Monday, March 12, 2007

Monorails with buttons on the outside of the cab to open the doors, a live steam train in Ft. Wilderness, the StarJets, and of course If You Had Wings

First off, there are numerous accounts on the internet that are impeccably written and go into great details of all things WDW. Discussions on X. Atencio and Buddy Baker, Mary Blair, and the great Marc Davis. I love these blogs, and find a lot of them inspiration; however I try to write mine from a first person perspective of how I either remember or choose to remember my trips to WDW. So, please bear with me if I can’t remember all of the car names to Mr. Toad, or if I mention the asteroid in Space Mountain as the big cookie.

I am lucky to be the youngest of 5 kids, each of my siblings having some type of influence on me as they were quite older. Their sole responsibility in life was babysitter, while sometimes they would actually watch me, most of the time was spent trying to terrorize me with Muppets and stories of the man with the hook who would kill me if I stepped outside my room. However, generally we all did okay, especially on family vacations.

My folks used to love to vacation all over, I thank them now for the experiences, but those car rides of sitting in between Mom and Dad in the front seat “hump” for hours was never fun. (Back then if you owned a station wagon those things were like tanks and child seats were something of a fad). Anyways, more times than not we would get called to the office at school around noon, and there was mom. She and my dad would have the car packed and off we would go on another adventure; my older siblings grumbling about being too cool to go, the younger ones gearing up for game “are we there yet?”.
My parents were great in that about 4 times a year we would truck from the Midwest to Orlando to go to Disney World. Most of the time we would rent a cabin at Ft. Wilderness. My mom thought Disney was nice as she could basically turn us loose and not have to worry much about how we’d get home. During this time there was no Sea World, Universal, no nothing, except WDW.

I don’t remember my first trip to WDW, I was a toddler and my mom swears that someone kidnapped me at the Contemporary. She claims Security looked for hours only to find me traipsing the monorail queue looking quite flustered. My only thought was that I wanted to get to MK so badly I said “screw this” and looked to the shiny train to get me to the castle. However, I recall none of it, and wonder if it ever even happened. I do, though, remember taking the small boats from MK back to Ft. Wilderness and seeing the Water Pageant. To this day when I hear Handel’s Water Music, I immediately regress back to the days of light up sea monsters and U.S. flags. To digress one second, anyone remember those old brown busses in Ft. Wilderness?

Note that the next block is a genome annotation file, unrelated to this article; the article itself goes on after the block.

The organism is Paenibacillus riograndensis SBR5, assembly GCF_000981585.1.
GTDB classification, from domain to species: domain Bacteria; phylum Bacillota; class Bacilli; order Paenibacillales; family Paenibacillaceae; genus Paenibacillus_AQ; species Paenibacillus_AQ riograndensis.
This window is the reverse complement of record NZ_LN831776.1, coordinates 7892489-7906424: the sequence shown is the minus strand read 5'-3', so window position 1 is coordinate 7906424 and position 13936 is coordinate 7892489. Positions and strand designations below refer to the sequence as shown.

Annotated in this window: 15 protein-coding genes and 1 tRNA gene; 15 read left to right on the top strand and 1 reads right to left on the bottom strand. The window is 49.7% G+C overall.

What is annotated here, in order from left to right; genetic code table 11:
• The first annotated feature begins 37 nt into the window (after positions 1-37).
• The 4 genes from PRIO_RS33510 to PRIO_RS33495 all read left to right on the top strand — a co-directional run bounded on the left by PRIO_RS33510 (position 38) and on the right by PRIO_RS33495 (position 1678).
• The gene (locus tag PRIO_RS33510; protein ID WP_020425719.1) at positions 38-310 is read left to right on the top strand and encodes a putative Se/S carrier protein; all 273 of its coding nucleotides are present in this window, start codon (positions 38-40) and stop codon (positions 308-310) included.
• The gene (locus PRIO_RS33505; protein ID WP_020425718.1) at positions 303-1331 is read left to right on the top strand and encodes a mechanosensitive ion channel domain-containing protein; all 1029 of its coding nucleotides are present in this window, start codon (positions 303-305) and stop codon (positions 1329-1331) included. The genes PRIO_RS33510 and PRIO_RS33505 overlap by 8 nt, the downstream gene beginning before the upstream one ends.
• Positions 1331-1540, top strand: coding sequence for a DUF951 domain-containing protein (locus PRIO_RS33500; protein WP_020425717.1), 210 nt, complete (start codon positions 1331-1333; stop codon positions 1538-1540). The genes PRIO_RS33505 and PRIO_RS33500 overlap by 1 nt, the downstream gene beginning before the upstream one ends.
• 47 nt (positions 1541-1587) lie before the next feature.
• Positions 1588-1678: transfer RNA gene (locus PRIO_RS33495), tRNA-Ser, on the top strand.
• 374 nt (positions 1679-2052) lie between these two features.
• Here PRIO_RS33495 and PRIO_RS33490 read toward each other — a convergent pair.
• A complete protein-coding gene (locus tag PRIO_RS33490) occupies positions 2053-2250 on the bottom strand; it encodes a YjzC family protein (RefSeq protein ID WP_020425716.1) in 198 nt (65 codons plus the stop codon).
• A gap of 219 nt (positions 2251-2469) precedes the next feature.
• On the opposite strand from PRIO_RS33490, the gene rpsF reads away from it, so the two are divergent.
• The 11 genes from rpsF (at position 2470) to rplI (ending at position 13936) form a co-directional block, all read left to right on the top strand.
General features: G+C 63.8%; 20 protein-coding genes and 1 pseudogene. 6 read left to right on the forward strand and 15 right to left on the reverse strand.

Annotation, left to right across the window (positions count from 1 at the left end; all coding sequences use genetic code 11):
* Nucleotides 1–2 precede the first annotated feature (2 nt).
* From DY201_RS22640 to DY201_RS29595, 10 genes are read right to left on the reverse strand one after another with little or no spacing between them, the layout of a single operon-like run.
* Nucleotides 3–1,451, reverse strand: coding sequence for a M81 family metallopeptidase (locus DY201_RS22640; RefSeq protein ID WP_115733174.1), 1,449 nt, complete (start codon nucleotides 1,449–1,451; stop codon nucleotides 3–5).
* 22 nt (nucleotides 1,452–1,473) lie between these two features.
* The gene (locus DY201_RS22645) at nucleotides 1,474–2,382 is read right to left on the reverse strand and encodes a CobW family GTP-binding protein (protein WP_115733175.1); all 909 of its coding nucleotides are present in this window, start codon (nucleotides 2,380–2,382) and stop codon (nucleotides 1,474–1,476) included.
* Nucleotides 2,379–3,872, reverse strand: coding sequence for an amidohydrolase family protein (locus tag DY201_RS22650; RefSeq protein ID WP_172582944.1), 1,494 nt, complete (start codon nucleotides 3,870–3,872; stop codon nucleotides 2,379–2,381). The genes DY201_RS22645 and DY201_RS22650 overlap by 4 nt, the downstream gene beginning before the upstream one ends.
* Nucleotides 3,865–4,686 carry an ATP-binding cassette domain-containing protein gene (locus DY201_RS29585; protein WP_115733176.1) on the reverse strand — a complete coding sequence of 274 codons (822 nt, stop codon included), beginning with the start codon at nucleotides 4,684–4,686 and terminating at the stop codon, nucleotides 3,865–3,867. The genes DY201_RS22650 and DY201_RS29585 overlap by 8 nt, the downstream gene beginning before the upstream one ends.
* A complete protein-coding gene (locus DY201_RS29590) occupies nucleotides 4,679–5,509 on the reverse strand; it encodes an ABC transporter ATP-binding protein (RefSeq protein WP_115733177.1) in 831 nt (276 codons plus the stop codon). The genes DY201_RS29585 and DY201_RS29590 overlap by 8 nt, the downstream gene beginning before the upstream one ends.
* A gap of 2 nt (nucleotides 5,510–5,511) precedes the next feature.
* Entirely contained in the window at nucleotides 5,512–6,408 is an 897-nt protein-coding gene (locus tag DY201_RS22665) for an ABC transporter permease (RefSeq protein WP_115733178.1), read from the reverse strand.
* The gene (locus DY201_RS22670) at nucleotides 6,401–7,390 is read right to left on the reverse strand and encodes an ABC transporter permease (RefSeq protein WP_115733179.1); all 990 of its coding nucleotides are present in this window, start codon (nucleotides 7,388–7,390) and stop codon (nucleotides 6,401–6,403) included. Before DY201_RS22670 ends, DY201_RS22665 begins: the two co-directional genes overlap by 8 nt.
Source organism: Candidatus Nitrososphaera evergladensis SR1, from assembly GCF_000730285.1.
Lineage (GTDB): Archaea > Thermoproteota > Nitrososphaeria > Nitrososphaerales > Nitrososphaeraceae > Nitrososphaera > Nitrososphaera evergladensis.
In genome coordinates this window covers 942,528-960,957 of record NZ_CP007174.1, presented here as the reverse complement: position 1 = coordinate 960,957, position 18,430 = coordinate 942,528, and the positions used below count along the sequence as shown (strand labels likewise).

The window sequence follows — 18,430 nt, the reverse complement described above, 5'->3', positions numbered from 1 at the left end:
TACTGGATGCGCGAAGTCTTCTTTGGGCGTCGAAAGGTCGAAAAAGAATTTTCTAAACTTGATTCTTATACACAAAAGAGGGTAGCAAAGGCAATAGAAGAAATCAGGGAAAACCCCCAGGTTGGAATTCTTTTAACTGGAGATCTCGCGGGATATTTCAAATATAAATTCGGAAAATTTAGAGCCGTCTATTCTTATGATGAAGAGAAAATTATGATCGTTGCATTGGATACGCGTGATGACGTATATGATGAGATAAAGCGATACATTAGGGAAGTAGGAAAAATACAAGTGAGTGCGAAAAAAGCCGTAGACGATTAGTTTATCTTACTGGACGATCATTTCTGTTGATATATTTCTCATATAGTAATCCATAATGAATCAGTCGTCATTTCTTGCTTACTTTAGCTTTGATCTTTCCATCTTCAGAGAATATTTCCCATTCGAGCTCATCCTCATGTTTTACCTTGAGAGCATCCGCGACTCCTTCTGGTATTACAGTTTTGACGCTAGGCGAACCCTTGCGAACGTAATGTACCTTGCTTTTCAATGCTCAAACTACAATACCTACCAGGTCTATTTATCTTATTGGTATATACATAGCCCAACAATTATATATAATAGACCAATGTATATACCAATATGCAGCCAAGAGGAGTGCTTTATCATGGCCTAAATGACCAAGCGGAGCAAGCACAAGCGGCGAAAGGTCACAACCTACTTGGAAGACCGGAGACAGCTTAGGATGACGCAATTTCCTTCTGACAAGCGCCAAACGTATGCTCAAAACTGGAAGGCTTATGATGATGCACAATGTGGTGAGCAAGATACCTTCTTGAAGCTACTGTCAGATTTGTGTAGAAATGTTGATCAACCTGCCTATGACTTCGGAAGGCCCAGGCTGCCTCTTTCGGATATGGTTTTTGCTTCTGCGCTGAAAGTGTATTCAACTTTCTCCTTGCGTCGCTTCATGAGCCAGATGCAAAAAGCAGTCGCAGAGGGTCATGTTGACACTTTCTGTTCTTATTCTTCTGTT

Anyways, our day would begin like this 5am, Mom’s up like a rocket, kicking us out of bed. Peter and John on the bunk beds, Missy on the hide-a-bed, Paul on the couch, and me, curled up on the hide-a-bed cushions with a blanket. We have our Fruit Loops which was already a vacation to us as no sugared cereals unless it was a) Christmas or b) we were at Disney. Next step would be mom putting out our clothes in order from tallest to shortest, all outfits looking the same so we could we be identified easily as the nerdy family from the Midwest, all the long while Dad just drank his coffee. Next, out the door for the mad dash to get to the boat dock, this was quite a sight to watch 5 kids with bowl cuts wearing the same clothes, screaming and yelling at 6 in the morning. Dad, well he just drank his coffee.
We’d get to the MK and wait in line for what seemed an eternity. I could barely hold the anticipation knowing that just behind this flimsy rope was an adventure filled with ghosts, pirates, giant squid, and oversized animals waiting to inadvertently scare the bejesus out of me. While we waited would mom pin our tickets to our clothes (which now seems really odd), and go over her “if we get lost spiel”. My mom was cool in that even in a park of 30,000+ people you could always find her: either at the hot dog place on Main St. now known as Casey’s or at the Tomorrowland Terrace watching Michael Iceberg and his incredible synthamagnetic musical device; “The Iceberg Machine”. All of a sudden the P.A. blared, “To all who come to this magical place…” This was it, it was go time.
(End of Part I)

2 comments:

Sakina said...

Ah, memories. I love hearing the tales of other people growing up Disney. Yours put me right there by your side. Most excellent.

Anonymous said...

Great job!! I'll subscribe to the feed and be looking forward to more. MikeA